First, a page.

For sports that demand a smooth, closely mowed turf canopy it is not uncommon to consider bermudagrass.

Advice for converting from cool-season grass to bermudagrass

Throughout much of the cool-humid region the primary turfgrass species used for athletic fields are Kentucky bluegrass, perennial ryegrass, turf-type tall fescue or a mixture containing combinations of all three. While these cool-season grasses are originally planted, regular re-seeding due to traffic occurs; sports turf managers normally use perennial ryegrass or 50:50 ryegrass:bluegrass mixture.

Inevitably the composition of these fields shifts to ryegrass. While ryegrass is very popular turfgrass species its biggest drawback is summer performance, and susceptibility to potentially devastating fungal diseases. Where severe stand damage occurs this will require re-planting before or during late-summer/fall use period. Poor stand density can lead to potentially unsafe field conditions. Many of these summer diseases can be effectively controlled with fungicide applications; however, access to appropriate spraying equipment, cost, and the potential for unwanted pesticide exposure to users often prohibits these products from being applied.

Today all turf and facility managers are carefully reviewing their programs and systems to potentially reduce maintenance inputs and save money. For sports that demand a smooth, closely mowed turf canopy it is not uncommon to consider bermudagrass. In fact, bermudagrass may be less costly to maintain than many of the cool-season grasses. It is a durable, fast growing warm-season turfgrass. In terms of recovery from traffic it is difficult to find a species that is more aggressive during its active growth period (e.g. summer).

Additionally, it is less disease susceptible and less sensitive to post-emergent herbicide applications for annual grassy weeds like crabgrass, etc. Furthermore, since bermudagrass is a warm-season species it has much higher water use efficiency compared to cool-season grasses. In practical terms, this means that bermuda may require or be more tolerant of less than ideal (e.g. non-uniform) irrigation coverage.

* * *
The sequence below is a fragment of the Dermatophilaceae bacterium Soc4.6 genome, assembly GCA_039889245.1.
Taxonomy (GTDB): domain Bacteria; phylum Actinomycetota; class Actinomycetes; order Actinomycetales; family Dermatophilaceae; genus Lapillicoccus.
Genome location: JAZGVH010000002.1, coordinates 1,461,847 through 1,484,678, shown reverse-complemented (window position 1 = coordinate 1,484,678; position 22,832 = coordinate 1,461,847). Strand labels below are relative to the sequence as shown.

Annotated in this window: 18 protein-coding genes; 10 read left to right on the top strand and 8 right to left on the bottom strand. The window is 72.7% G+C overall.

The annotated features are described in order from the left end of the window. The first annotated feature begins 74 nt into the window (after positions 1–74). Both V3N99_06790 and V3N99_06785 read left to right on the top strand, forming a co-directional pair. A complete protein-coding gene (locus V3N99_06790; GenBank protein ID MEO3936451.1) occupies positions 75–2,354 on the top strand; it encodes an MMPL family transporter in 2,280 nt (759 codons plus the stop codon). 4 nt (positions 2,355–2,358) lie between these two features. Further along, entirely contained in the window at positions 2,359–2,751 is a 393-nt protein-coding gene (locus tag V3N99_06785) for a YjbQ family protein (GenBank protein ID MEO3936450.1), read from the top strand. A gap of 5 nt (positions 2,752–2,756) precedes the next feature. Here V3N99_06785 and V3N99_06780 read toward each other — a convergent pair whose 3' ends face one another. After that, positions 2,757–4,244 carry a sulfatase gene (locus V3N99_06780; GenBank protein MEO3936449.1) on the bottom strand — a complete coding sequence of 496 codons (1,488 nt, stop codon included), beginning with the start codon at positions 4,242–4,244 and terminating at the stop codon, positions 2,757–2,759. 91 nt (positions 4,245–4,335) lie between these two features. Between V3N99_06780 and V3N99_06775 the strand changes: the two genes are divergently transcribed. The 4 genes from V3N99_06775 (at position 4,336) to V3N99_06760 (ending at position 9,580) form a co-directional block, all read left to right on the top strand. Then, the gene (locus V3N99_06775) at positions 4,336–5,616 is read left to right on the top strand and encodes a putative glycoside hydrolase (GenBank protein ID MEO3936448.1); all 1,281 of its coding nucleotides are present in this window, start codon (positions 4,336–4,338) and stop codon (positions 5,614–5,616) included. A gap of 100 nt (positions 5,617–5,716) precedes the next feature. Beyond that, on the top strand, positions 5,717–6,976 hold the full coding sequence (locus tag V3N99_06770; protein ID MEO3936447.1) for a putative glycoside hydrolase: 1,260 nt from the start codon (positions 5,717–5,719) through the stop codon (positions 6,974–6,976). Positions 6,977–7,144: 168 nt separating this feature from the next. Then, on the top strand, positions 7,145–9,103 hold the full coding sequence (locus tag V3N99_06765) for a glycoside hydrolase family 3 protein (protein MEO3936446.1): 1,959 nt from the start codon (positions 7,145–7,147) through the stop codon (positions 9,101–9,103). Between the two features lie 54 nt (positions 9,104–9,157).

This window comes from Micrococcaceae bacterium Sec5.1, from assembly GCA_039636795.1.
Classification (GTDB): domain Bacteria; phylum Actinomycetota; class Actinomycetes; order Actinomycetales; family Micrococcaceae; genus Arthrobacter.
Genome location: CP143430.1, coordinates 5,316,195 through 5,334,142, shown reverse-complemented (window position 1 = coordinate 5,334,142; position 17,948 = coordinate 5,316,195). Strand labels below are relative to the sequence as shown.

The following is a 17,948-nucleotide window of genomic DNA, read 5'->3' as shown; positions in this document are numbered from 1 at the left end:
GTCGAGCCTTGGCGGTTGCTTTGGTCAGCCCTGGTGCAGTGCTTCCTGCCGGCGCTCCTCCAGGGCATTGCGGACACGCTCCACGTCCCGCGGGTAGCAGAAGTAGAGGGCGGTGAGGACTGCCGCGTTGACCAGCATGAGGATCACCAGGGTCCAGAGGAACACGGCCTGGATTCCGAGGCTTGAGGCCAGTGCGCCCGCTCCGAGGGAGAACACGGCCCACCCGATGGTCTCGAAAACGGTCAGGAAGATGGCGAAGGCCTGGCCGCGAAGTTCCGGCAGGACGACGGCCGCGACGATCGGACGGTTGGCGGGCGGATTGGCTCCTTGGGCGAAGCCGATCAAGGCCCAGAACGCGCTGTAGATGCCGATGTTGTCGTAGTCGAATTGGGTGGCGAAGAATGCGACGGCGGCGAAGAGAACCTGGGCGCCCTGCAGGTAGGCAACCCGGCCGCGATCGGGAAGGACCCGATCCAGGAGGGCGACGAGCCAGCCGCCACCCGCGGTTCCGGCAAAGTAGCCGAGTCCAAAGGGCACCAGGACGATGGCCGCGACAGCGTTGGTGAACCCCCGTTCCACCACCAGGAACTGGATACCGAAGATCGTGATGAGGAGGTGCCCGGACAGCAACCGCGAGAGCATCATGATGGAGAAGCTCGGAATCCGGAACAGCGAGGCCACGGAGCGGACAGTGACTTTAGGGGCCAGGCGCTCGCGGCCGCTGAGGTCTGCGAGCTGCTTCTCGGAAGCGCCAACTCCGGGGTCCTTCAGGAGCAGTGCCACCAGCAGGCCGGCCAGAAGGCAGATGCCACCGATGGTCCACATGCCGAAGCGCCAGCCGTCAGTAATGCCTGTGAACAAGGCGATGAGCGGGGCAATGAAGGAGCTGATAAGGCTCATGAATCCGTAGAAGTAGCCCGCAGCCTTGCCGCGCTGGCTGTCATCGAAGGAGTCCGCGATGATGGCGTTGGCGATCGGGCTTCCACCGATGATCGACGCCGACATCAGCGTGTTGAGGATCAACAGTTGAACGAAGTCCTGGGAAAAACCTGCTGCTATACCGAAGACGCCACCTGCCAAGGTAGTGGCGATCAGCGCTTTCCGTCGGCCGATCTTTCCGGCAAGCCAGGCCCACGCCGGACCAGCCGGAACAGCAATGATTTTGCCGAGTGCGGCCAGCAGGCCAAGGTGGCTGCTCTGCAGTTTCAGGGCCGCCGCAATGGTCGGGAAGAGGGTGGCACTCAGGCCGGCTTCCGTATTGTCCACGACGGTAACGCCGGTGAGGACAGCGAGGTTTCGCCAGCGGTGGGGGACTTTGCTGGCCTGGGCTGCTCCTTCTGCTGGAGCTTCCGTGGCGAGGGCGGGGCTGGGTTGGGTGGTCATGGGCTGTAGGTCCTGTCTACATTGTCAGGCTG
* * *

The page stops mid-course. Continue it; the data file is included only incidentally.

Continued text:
Brown in winter

Probably the biggest negative to using bermudagrass on fields would be the straw-brown color associated with the winter dormancy period. This can be overcome by a proper overseeding program but that is a whole other topic in itself. Additionally, it is important to remember that bermudagrass areas that are used excessively during their winter dormancy period will likely be subject to death and require replanting. Therefore, bermudagrass is not generally recommended for fields that receive substantial early spring use.

Choosing a bermudagrass cultivar: This is not an easy decision. Before planting bermudagrass you should visit with some managers who regularly cultivate bermudagrass and see their fields. Then I suggest you contact your local land-grant University. They will have the most current information regarding suitable bermudagrass cultivars for your region.

The other item you need to consider is what planting method you will use. Will you sod, sprig or seed? Traditionally bermudagrass was planted using vegetative methods. This is more expensive than seed; however, a lot of work has gone into improving seeded warm-season cultivars. Over the past 10 years a great deal of progress has been made in improving the appearance, growth habit, greenness, and cold temperature hardiness. For most situations seeding is the most economical decision and thus, the improved seeded cultivars are planted.

In the upper cool-humid region (transition zone and further north), winter hardiness is a primary consideration and for seeded bermudagrasses the gold-standard has been Riviera. While there are other cultivars that are equally cold hardy like Yukon, Riviera is most widely planted. Other factors may include seed availability (this has periodically been an issue), and cost.

Establishment process

The first step in renovating any existing turf area is to remove or dramatically reduce competition from any existing undesirable plants. Traditionally, this involves applying a non-selective herbicide containing the chemical glyphosate. In many situations more than a single application will be required to completely eliminate well established vegetation.